A new study concludes that the total economic impact created within the state by the University of Washington is $9.1 billion annually.
The UW also supports 69,803 jobs in the state. The UW is the Puget Sound region’s third largest employer; total direct and indirect employment attributable to the UW represents more than 6 percent of King County’s labor force.
Since 1999, direct employment at the UW has increased by 34.5 percent or about 7,600 new jobs, attributable almost entirely to growth in the UW’s research enterprise, which is primarily funded from federal sources. State and local government revenue attributable to the presence of the UW totaled $618.1 million. For every dollar in state funding, the UW returned $1.48 in tax revenue to the state.
These are among the conclusions of a study conducted by the consulting firm of Tripp Umbach , commissioned by the UW.
“The UW is a major force in the Washington economy in terms of employment, innovation, and economic development,” says Paul Umbach, senior principal with Tripp Umbach. “The true impact of the University of Washington goes far beyond the $9.1 billion in annual economic impact, as the University is a magnet for attracting fresh dollars and human capital from outside of the state.”
The study measured both the direct and indirect business volume generated by the UW. The direct impact occurs when the UW spends money in salaries, goods and services. These expenditures have their own secondary, or indirect, economic impacts.
“This comprehensive analysis demonstrates clearly that the University of Washington is a major contributor to the success of our state’s economy — from dollars and jobs to leadership and innovation,” says UW President Mark Emmert. “By educating smart people and generating great ideas, the UW will play a crucial role in helping Washington state recover and build a global economy in the post-Great Recession era.”
UW spending amounted to just over $4 billion in fiscal year 2008-09. The businesses and individuals who received direct expenditures and re-spent money within the state created $5.1 billion in economic activity, according to standard models used to measure economic impact. In this same year, the UW received $401.7 million in state appropriations. For every dollar the state invests in the University, $22.56 is added to the state’s economy.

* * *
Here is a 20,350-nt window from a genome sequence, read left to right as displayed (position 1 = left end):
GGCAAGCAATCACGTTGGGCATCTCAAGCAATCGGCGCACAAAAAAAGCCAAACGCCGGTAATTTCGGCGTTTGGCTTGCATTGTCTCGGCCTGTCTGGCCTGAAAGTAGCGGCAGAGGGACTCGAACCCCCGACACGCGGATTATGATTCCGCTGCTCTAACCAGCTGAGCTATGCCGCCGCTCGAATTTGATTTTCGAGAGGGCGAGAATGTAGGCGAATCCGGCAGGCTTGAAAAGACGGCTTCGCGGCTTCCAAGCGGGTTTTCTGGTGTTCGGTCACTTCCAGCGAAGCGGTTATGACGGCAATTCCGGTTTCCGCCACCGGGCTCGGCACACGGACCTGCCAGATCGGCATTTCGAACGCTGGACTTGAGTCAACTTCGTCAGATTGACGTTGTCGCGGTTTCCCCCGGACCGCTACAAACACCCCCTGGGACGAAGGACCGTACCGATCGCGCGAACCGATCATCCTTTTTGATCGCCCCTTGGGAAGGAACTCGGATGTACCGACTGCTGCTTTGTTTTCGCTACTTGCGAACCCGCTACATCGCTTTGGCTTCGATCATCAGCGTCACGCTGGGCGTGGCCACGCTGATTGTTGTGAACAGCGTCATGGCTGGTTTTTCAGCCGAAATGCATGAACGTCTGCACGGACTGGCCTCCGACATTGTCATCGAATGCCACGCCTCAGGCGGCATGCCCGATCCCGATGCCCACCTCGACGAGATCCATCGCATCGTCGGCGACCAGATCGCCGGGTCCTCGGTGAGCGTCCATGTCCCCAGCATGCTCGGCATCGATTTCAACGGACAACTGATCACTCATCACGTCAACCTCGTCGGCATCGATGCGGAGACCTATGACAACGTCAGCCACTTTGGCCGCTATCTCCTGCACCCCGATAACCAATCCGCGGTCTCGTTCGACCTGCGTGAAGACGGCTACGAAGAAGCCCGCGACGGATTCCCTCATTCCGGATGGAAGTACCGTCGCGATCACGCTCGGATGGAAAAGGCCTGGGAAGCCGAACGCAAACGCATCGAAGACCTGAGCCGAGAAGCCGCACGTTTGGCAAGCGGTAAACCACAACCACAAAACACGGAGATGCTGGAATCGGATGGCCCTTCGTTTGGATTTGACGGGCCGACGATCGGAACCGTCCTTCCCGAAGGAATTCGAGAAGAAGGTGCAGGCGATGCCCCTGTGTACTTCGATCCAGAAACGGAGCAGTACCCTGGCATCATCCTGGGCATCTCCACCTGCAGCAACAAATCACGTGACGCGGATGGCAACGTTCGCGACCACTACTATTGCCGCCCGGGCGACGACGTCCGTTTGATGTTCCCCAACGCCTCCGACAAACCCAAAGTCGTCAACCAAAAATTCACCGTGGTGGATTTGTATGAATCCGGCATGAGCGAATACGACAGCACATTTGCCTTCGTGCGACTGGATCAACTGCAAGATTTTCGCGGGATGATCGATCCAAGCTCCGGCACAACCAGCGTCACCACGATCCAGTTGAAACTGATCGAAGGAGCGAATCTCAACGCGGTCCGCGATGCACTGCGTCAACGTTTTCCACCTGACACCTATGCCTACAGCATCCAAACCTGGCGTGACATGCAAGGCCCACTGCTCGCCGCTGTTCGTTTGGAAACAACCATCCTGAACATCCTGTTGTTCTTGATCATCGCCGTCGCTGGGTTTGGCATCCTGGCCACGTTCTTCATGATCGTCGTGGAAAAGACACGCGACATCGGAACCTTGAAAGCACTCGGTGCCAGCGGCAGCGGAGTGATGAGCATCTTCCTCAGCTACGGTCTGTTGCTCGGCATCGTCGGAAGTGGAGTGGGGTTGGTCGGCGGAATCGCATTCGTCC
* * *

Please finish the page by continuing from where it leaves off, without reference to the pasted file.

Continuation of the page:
The UW’s research effort is responsible for a major share of the University’s economic impact — a total of $3 billion and more than 22,000 jobs annually. “The University’s research operations make tangible and quantifiable economic contributions,” the report notes. “Along with creating jobs for research staff and support personnel, the UW scientists are contributing to new product development and technology commercialization…. As one of the most successful public research universities, both in total funding and in faculty talent, UW is a global leader in research and technological breakthroughs that transform the community.”
The UW is a leader in the commercialization of innovations that occur through UW research. The UW has a portfolio of more than 2,200 issued and pending patents. More than 250 companies have been started by UW students and faculty or with UW technology. In fiscal year 2008-09, the UW executed 220 commercialization agreements with private companies. Overall the UW has the largest number of commercial licenses among U.S. universities. It is also the most efficient university in this regard, executing the most commercialization agreements per research dollar.
On average, three-quarters of UW graduates live and work in Washington. People with bachelor’s degrees have an average income of $68,000, compared with $39,000 for high school graduates. The report estimates that UW alumni living in Washington earned $14.5 billion in 2007, compared to approximately $8.3 billion they would have earned with only high school diplomas. “The additional $6.2 billion in earnings represent not only personal material benefits to individuals but also higher tax payments to federal, state and local governments…” the report states.
In addition to the economic and job impacts, the UW is also a source of tremendous charitable care, providing over $395 million in community benefits. UW Medicine provided over $267 million in charitable care to Washington state residents.
The UW plays an important role in preparing the citizens of Washington, which is the most trade dependent state in the U.S., for the globalized economy of the 21st century. The UW is seventh in the nation in student participation in study abroad; approximately a quarter of UW undergraduates study outside of the U.S. at some point. In addition, for four years in a row, the UW has led the U.S. in total alumni volunteering for the Peace Corps.
The full report is available here.